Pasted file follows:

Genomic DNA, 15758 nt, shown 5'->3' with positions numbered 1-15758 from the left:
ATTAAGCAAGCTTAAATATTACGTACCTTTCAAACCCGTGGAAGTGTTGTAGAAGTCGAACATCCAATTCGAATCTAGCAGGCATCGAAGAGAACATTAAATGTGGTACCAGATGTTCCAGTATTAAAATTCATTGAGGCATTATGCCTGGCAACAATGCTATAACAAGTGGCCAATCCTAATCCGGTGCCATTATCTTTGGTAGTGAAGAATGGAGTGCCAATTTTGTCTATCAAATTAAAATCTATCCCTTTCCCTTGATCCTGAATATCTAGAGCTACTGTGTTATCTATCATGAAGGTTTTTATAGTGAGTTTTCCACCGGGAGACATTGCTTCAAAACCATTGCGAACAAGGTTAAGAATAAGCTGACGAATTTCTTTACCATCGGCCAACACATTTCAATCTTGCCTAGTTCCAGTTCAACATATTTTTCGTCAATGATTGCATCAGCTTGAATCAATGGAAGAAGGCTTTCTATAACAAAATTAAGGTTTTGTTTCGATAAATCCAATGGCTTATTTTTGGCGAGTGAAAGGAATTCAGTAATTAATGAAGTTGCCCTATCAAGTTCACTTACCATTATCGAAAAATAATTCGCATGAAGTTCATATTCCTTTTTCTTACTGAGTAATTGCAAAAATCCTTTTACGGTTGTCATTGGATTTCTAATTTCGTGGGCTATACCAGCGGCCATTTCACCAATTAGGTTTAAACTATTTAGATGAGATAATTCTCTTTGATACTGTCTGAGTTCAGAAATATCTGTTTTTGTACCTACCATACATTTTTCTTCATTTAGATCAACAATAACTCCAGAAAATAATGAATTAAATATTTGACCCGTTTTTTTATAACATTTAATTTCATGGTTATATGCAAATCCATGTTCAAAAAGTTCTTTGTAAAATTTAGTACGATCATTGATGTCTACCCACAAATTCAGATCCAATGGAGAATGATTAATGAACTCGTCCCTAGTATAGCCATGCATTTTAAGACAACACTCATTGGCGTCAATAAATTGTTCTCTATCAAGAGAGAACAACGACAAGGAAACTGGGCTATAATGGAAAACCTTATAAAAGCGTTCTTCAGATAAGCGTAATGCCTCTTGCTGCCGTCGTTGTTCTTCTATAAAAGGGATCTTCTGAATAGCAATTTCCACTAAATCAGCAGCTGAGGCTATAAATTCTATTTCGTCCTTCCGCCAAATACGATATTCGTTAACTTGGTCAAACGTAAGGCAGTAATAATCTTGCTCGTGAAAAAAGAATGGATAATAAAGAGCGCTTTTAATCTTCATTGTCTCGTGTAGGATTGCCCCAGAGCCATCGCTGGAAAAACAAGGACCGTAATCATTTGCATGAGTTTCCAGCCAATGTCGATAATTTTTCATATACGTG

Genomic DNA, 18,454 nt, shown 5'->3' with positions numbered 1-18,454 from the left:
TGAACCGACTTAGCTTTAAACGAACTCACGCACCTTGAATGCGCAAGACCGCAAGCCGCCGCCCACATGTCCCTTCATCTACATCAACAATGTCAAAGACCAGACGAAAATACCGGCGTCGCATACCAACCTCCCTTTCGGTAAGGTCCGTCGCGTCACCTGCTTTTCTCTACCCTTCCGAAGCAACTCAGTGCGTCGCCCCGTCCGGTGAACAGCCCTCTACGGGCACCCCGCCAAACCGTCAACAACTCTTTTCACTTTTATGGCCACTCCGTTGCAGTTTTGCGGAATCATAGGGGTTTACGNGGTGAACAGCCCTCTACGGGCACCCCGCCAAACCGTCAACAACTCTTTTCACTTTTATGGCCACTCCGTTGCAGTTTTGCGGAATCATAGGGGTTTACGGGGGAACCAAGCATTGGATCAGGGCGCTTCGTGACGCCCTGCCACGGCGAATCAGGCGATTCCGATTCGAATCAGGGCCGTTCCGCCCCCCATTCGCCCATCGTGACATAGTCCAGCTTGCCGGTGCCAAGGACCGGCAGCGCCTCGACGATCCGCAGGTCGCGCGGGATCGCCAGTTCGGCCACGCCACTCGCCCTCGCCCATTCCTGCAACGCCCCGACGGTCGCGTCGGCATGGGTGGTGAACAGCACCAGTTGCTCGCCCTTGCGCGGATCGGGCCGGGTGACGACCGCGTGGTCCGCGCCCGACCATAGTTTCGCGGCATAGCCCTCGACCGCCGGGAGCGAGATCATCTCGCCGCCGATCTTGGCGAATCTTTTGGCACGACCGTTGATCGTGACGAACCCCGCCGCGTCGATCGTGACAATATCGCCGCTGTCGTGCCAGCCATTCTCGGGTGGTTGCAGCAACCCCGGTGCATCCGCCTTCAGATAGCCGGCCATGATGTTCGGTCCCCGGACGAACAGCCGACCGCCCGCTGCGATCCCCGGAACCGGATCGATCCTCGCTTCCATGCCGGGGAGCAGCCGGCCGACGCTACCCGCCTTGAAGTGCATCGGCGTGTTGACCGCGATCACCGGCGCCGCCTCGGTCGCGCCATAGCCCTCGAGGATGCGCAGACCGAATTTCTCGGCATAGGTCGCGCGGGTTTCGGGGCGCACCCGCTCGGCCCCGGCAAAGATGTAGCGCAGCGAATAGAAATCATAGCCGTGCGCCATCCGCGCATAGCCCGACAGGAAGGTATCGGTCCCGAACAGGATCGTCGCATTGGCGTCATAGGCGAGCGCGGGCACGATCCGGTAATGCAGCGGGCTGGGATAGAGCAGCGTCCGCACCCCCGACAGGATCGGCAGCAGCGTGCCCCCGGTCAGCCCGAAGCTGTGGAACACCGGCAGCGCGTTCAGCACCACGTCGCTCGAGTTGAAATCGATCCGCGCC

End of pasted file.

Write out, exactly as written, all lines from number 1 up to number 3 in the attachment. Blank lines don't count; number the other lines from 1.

Genomic DNA, 15758 nt, shown 5'->3' with positions numbered 1-15758 from the left:
ATTAAGCAAGCTTAAATATTACGTACCTTTCAAACCCGTGGAAGTGTTGTAGAAGTCGAACATCCAATTCGAATCTAGCAGGCATCGAAGAGAACATTAAATGTGGTACCAGATGTTCCAGTATTAAAATTCATTGAGGCATTATGCCTGGCAACAATGCTATAACAAGTGGCCAATCCTAATCCGGTGCCATTATCTTTGGTAGTGAAGAATGGAGTGCCAATTTTGTCTATCAAATTAAAATCTATCCCTTTCCCTTGATCCTGAATATCTAGAGCTACTGTGTTATCTATCATGAAGGTTTTTATAGTGAGTTTTCCACCGGGAGACATTGCTTCAAAACCATTGCGAACAAGGTTAAGAATAAGCTGACGAATTTCTTTACCATCGGCCAACACATTTCAATCTTGCCTAGTTCCAGTTCAACATATTTTTCGTCAATGATTGCATCAGCTTGAATCAATGGAAGAAGGCTTTCTATAACAAAATTAAGGTTTTGTTTCGATAAATCCAATGGCTTATTTTTGGCGAGTGAAAGGAATTCAGTAATTAATGAAGTTGCCCTATCAAGTTCACTTACCATTATCGAAAAATAATTCGCATGAAGTTCATATTCCTTTTTCTTACTGAGTAATTGCAAAAATCCTTTTACGGTTGTCATTGGATTTCTAATTTCGTGGGCTATACCAGCGGCCATTTCACCAATTAGGTTTAAACTATTTAGATGAGATAATTCTCTTTGATACTGTCTGAGTTCAGAAATATCTGTTTTTGTACCTACCATACATTTTTCTTCATTTAGATCAACAATAACTCCAGAAAATAATGAATTAAATATTTGACCCGTTTTTTTATAACATTTAATTTCATGGTTATATGCAAATCCATGTTCAAAAAGTTCTTTGTAAAATTTAGTACGATCATTGATGTCTACCCACAAATTCAGATCCAATGGAGAATGATTAATGAACTCGTCCCTAGTATAGCCATGCATTTTAAGACAACACTCATTGGCGTCAATAAATTGTTCTCTATCAAGAGAGAACAACGACAAGGAAACTGGGCTATAATGGAAAACCTTATAAAAGCGTTCTTCAGATAAGCGTAATGCCTCTTGCTGCCGTCGTTGTTCTTCTATAAAAGGGATCTTCTGAATAGCAATTTCCACTAAATCAGCAGCTGAGGCTATAAATTCTATTTCGTCCTTCCGCCAAATACGATATTCGTTAACTTGGTCAAACGTAAGGCAGTAATAATCTTGCTCGTGAAAAAAGAATGGATAATAAAGAGCGCTTTTAATCTTCATTGTCTCGTGTAGGATTGCCCCAGAGCCATCGCTGGAAAAACAAGGACCGTAATCATTTGCATGAGTTTCCAGCCAATGTCGATAATTTTTCATATACGTG

Genomic DNA, 18,454 nt, shown 5'->3' with positions numbered 1-18,454 from the left: